It’s easy to misjudge your driving ability when you’re new to the wheel and inexperienced. But teens are particularly at risk of being involved in a motor vehicle collision for these three reasons.
They lack experience. Teens have a more significant learning curve than older new drivers. Aside from inexperience operating a vehicle and recognizing hazards, teens are still developing judgment and capacity for reasoning and decision making. Talk to your teen about driving and set ground-rules about speeding, driving under the influence of drugs and alcohol, plus peer pressure.
They don’t buckle up. It should be no surprise to you that once your teen gets his or her driver’s licence, they’ll want to drive to their favourite hangouts with friends. Teach drivers to avoid the temptation of cramming the car with passengers. By law, every passenger must have a seatbelt, including those in the back seat. According to a US study, more than 58% of teen drivers killed in automobile crashes were not wearing a seatbelt at the time.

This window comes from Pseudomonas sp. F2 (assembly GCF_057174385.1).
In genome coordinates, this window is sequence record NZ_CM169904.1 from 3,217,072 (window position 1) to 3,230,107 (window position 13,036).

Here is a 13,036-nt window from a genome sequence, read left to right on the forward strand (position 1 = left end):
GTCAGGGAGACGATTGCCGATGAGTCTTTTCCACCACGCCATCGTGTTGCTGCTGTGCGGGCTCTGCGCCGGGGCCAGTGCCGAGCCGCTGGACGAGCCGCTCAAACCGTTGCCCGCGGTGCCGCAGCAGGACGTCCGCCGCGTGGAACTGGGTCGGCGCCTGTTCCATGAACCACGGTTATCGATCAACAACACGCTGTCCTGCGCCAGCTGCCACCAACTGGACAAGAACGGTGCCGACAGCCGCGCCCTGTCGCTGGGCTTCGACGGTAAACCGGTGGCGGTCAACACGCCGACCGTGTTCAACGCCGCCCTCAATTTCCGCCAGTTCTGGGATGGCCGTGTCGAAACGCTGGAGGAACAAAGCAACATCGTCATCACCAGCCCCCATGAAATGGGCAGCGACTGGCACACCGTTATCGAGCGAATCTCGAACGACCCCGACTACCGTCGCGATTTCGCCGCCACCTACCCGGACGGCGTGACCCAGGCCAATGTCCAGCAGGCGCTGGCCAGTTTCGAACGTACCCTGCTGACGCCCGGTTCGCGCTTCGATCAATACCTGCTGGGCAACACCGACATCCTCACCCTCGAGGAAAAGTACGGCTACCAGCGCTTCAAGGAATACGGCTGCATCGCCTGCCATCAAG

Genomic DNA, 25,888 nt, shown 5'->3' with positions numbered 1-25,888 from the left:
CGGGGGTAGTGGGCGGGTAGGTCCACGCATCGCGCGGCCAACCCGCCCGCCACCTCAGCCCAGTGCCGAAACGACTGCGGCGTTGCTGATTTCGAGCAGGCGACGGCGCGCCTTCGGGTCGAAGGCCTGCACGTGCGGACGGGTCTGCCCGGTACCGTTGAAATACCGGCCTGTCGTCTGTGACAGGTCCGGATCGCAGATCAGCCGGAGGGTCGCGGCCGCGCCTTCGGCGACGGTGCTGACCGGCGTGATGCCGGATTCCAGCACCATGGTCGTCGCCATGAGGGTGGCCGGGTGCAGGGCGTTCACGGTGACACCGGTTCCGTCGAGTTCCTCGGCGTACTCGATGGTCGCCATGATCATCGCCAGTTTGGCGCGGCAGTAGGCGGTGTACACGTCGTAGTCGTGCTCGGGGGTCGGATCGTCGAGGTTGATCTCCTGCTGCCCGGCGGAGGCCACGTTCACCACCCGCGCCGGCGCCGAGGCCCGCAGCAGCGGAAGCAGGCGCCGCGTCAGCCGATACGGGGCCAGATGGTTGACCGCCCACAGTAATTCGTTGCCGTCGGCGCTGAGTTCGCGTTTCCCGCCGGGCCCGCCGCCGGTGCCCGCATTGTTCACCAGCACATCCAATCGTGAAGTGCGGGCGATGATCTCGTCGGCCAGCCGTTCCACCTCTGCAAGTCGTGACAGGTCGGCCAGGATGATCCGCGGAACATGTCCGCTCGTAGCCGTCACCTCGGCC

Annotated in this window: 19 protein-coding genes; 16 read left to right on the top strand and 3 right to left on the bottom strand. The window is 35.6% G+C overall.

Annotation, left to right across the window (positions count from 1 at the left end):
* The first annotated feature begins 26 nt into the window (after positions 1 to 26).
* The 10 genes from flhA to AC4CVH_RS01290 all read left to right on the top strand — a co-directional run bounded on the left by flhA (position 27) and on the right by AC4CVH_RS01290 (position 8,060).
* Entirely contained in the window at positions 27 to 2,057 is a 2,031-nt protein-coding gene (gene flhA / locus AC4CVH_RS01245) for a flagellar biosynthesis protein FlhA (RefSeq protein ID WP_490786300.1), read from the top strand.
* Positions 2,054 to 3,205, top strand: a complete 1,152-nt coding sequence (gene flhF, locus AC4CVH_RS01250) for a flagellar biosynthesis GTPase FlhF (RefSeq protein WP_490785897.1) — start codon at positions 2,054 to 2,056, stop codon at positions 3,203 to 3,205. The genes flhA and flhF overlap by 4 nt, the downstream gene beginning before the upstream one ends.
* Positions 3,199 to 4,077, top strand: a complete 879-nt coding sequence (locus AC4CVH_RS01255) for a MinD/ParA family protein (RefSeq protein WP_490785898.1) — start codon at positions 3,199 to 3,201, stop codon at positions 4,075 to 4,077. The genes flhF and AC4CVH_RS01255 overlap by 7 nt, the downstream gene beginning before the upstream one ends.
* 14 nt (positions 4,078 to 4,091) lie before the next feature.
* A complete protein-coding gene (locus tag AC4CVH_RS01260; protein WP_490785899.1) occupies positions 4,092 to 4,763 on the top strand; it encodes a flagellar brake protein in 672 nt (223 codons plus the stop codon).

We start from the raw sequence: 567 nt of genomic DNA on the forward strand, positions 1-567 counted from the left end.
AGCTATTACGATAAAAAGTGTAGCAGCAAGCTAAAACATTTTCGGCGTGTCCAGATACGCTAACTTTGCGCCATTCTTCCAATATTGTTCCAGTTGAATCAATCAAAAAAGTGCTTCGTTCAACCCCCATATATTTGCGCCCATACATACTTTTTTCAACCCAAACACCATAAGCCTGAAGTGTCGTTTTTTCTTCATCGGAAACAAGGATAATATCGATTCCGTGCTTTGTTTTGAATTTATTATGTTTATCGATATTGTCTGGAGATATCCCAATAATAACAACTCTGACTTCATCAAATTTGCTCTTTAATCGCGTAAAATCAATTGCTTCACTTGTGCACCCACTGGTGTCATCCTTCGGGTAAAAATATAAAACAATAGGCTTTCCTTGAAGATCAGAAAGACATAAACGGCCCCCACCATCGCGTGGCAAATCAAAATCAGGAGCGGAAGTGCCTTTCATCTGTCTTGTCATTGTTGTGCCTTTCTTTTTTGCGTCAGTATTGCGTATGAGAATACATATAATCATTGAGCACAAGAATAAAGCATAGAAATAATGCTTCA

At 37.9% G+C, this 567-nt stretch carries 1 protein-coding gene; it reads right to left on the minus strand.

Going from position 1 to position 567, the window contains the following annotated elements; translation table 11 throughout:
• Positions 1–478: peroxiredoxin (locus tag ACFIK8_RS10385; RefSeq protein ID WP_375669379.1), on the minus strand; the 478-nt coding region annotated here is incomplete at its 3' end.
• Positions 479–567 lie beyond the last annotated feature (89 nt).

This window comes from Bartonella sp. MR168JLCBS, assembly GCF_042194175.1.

They are prone to distraction. More than three-quarters of all teens own cellphones and on average, they use their phone 60 times a day to text, Snapchat, play games and listen to music. Before your teen develops bad driving habits later, teach them now that cellphone use while driving is a no-no. Even operating a phone hands-free is dangerous and takes your attention away from the roads. Studies show that motorists using their phone are four times more likely to be involved in a collision.
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